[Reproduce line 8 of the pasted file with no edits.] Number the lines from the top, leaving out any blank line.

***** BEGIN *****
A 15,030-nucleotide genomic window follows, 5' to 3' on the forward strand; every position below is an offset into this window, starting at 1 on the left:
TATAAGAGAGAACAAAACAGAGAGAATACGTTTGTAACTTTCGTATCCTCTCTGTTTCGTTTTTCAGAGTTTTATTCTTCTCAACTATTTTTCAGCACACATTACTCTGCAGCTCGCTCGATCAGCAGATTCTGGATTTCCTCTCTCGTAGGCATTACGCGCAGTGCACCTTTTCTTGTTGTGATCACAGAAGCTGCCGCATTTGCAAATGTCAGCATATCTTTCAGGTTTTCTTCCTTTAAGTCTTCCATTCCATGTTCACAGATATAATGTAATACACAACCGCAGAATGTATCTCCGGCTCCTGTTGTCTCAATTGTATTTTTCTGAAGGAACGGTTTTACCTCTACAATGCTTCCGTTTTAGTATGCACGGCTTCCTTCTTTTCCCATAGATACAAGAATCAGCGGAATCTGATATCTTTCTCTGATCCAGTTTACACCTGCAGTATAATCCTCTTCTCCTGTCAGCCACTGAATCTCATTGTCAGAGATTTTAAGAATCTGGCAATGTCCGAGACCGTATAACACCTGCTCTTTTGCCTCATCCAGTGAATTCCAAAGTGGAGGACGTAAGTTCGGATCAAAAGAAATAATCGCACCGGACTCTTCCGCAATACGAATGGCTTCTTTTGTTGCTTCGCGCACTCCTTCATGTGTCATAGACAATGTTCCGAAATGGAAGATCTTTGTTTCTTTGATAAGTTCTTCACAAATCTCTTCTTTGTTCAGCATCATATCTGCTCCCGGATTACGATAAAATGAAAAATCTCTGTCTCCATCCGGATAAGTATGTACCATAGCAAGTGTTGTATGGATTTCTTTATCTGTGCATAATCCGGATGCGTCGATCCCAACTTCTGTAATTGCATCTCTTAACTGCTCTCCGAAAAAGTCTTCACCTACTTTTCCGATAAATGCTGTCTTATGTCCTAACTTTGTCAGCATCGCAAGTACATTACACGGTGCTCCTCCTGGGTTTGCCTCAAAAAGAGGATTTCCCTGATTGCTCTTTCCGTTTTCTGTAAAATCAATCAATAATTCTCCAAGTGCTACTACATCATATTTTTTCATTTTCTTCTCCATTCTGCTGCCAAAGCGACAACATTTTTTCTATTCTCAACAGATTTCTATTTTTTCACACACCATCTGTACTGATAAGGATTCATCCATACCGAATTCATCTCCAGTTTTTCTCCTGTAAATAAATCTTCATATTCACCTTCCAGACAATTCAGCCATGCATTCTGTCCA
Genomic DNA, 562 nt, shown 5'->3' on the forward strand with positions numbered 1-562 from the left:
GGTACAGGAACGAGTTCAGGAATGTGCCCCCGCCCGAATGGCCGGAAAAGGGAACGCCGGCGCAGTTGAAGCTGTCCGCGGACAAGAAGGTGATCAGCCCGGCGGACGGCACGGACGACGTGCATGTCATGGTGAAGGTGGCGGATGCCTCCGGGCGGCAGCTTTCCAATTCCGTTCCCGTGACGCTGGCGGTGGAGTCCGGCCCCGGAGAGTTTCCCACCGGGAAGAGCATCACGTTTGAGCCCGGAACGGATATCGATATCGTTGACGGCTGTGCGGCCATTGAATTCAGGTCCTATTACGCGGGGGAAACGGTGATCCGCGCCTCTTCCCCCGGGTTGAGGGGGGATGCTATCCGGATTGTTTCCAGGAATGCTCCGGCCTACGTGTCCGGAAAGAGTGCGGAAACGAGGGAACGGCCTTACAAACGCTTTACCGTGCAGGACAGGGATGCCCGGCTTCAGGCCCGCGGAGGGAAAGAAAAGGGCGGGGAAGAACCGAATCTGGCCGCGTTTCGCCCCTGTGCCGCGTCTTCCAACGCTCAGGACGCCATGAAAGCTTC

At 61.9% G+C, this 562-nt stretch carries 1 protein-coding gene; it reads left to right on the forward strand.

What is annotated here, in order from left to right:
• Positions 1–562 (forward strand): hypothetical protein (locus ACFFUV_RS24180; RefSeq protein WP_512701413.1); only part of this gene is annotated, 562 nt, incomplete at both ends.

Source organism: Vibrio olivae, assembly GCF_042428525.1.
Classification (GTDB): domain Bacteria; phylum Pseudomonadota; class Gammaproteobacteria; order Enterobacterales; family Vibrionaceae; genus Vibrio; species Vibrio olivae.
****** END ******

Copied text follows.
Source organism: Vibrio olivae, assembly GCF_042428525.1.